24 Hours on Skye (by Harry Martin)

Waterfall Skye Photo workshop

Photos and words by Harry Martin

The Isle of Skye is an increasingly popular tourist destination for holiday makers from all over the world. While those living on the island, such as myself, get to enjoy the splendours all year round most people’s experience of Skye is far more fleeting. There are many people who spend as little as 24 hours on the misty isle, obviously not enough time to take in everything. However, a recent 24 hour period proved to me that you can fill one day with some pretty special memories if you know how.

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Yosemite of Europe

Dol web 01

Having built the foundations of my photography career as a travel photographer, I have spent many years working and living all over the world.  During my travels I was lucky enough to visit some of the world’s most amazing landscapes, and got to know my favourite locations very well.  One of these places was northern Italy, when I decided to live in Venice for 6 months.  It’s a long story, but basically a budget airline was offering flights for 1p (including tax) to a selection of European cities, and Venice was on the list.  At the time (2003), I was contracted to work in London every Sunday, so it meant commuting back and forth every week. The airline promotion allowed me to book 26 return flights - flying out to Venice every Monday morning, and back every Saturday evening for six months, for the total cost of 52 pence - yes you did read that correctly.  It didn’t matter if I never used them, but once I had them I was determined to get my money’s worth!

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Old Man in Northern Light

Aurora Old Man of Storr

By Marcus McAdam

We’ve been treated to some great aurora displays up here on Skye over this winter.  However, I seem to always be off the island when the best ones occur.  Only a few weeks ago there was the most powerful solar storm in over a decade, but of course, I was in the Faroe Islands to photograph the solar eclipse.  You would have thought that being as far north as the Faroes, I would have been perfectly placed for a major aurora display, but I was actually too far north, as the display went far further south and was placed right over Scotland.

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Solar Eclipse Preview

By Marcus McAdam

Solar Eclipse Photography

On the morning of the 20th of this month, a partial solar eclipse will be visible from all of the UK, with north west Scotland seeing the maximum effect. I’ve witnessed a couple of solar eclipses in my life, and can honestly say that they were the most amazing natural phenomena I have experienced.  I remember the first one I saw in France in 1999, and although my expectations were high, I wasn’t prepared for the insult on the senses which were to arrive just before and during totality.  I remember when the Sun was covered by around 95%, the light became softer and a little diffused, unlike anything I had seen before.  The temperature suddenly started to drop, and the birds started to roost - it was mid morning. Then just before totality, bands of shadows raced across the landscape, each one becoming noticeably darker.  I had assumed that as the Sun was progressively covered by the Moon, that it would simply get gradually darker, like someone dimming the lights, but it was far from that.  It was more as though someone was turning off lights one at a time, with definite and sudden steps in the approaching darkness. Then the most amazing part, which to this day still makes the hairs on the back of my neck stand up when I think about it - a wall of darkness came rushing towards me from the west.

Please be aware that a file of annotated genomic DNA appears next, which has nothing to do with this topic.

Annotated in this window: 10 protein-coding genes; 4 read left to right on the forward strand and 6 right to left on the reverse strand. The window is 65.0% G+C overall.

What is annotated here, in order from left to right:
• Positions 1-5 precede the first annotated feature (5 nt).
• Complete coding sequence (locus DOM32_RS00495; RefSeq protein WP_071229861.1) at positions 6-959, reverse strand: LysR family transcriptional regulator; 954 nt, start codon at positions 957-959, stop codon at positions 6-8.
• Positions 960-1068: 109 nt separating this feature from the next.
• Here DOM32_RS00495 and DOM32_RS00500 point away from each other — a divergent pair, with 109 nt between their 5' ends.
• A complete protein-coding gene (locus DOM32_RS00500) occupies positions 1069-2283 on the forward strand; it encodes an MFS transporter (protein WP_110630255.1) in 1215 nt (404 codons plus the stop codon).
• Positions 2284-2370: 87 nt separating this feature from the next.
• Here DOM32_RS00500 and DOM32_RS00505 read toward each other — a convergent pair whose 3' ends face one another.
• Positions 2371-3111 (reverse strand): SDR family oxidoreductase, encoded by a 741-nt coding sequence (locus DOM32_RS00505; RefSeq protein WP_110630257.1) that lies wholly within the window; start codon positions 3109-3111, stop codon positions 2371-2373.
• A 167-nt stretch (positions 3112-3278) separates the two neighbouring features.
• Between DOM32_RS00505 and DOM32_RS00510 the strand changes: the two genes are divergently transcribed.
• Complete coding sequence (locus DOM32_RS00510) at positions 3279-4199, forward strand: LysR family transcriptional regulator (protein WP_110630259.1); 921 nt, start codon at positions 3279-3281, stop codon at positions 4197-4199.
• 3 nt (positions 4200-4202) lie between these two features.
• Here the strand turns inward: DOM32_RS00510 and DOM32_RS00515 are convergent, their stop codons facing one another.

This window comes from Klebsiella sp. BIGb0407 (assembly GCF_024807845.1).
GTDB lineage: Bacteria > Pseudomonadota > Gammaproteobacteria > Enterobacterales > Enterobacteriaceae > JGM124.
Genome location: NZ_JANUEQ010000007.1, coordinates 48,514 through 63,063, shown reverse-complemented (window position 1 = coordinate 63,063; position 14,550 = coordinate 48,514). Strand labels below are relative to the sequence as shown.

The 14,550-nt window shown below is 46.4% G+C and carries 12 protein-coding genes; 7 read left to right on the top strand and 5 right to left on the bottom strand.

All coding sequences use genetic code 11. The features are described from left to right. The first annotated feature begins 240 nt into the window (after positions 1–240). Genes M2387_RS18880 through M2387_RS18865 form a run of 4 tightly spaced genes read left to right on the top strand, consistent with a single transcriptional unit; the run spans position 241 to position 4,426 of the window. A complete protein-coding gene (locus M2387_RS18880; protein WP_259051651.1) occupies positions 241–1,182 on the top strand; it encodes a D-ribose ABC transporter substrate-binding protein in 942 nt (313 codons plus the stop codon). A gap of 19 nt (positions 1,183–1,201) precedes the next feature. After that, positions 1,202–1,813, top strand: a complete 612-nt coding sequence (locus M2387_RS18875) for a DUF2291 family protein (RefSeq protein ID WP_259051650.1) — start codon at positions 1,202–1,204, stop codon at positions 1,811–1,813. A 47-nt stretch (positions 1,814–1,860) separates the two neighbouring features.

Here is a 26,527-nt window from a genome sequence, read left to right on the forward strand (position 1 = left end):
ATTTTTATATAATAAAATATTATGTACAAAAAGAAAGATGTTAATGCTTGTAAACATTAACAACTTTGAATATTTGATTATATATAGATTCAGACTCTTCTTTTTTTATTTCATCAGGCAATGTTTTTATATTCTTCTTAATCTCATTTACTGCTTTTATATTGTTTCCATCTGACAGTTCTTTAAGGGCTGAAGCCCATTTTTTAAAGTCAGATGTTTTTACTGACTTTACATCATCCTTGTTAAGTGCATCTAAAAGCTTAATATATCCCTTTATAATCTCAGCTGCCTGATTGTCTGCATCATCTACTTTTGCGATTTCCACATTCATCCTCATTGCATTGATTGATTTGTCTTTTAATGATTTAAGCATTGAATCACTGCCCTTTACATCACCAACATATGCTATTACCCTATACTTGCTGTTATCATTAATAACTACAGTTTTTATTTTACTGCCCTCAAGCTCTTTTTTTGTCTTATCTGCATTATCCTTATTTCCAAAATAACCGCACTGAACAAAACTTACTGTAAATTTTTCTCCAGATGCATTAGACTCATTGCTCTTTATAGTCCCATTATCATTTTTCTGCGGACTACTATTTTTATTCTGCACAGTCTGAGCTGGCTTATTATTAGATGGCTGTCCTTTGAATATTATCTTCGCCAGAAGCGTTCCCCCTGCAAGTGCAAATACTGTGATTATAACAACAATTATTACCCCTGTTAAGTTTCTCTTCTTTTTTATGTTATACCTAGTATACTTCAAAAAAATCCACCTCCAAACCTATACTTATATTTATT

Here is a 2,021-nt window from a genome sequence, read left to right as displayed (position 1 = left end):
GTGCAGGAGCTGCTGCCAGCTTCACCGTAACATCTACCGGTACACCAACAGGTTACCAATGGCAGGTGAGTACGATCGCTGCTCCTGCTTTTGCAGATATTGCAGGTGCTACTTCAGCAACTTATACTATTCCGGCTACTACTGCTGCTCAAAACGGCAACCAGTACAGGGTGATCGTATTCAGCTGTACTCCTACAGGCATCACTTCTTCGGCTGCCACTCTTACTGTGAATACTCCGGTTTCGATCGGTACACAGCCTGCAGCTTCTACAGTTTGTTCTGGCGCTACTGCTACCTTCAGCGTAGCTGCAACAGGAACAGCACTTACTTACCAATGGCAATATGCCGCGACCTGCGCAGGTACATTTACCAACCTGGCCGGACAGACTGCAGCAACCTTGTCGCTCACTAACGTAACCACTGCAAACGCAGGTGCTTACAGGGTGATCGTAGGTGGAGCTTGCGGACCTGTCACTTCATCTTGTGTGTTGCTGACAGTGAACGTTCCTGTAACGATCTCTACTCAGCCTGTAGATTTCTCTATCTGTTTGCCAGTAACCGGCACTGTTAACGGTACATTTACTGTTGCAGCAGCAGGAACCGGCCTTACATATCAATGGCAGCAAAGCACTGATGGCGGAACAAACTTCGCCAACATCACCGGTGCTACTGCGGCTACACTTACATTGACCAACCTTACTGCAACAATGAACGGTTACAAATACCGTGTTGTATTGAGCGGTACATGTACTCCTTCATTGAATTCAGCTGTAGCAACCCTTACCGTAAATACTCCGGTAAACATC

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Exposing for the White Stuff

Snow footprints photographer

By Marcus McAdam

Winters here on Skye have a reputation for being dark, wet, windy and miserable affairs, but I think this does them a little injustice. I moved to Skye in 2009 and all the locals said that if I made it through my second winter then I’d be here for life.  It’s a well know local philosophy - a newcomer to Skye gets through their first winter by assuming it must just be a really bad year.  When the same thing happens again the following year, they pack up all their belongings and run as far as possible to warmer and gentler climes. However, my experience is slightly different, in that out of the six winters I have spent here on Skye, three of them have been wonderful.  I simply choose to forget about the other three!

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